Exploring ambivalent rape acknowledgment and posttraumatic stress symptoms among college women who have experienced rape: What's in a name?


The present study explored rape acknowledgment among 131 college women survivors of rape utilizing three subgroups: acknowledged rape, unacknowledged rape, and ambivalent acknowledgment. Posttraumatic stress disorder (PTSD) symptom clusters and parameters of victimization and were compared between the subgroups. Of the participants, 28.2 % were classified as ambivalent rape acknowledgment, 49.6 % as acknowledged rape, and 22.1 % as unacknowledged rape. Across all four PTSD symptom clusters, the ambivalent acknowledgment group had significantly higher PTSD symptoms than the unacknowledged group. With the exception of hyperarousal symptoms, PTSD symptoms did not differ between the acknowledged and ambivalent acknowledgment groups. With regard to potential group differences in exposure to various rape tactics (i.e., physical force, threat, incapacitation), the acknowledged group indicated (a) exposure to a greater number of rape tactics relative to the other groups, (b) higher likelihood of endorsing rape via threat than the ambivalent acknowledgment group, and (c) more frequent endorsement of forcible rape than the unacknowledged group. Results are discussed in light of screening methods to assess for PTSD symptoms among rape survivors, as well as the recent changes to the Title IX law regarding sexual misconduct reports on college campuses.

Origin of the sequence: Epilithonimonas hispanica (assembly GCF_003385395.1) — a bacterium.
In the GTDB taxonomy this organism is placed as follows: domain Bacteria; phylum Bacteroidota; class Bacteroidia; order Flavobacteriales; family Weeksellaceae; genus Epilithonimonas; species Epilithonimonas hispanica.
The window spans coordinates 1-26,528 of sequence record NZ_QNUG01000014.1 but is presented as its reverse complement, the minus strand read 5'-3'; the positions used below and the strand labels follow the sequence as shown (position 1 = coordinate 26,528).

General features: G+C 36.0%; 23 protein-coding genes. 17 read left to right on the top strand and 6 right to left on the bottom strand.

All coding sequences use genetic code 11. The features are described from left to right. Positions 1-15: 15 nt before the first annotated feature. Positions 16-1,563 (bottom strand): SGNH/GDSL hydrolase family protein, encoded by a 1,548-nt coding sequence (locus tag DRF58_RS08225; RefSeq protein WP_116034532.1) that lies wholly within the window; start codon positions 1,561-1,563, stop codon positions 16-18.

Publication Title

Journal of Anxiety Disorders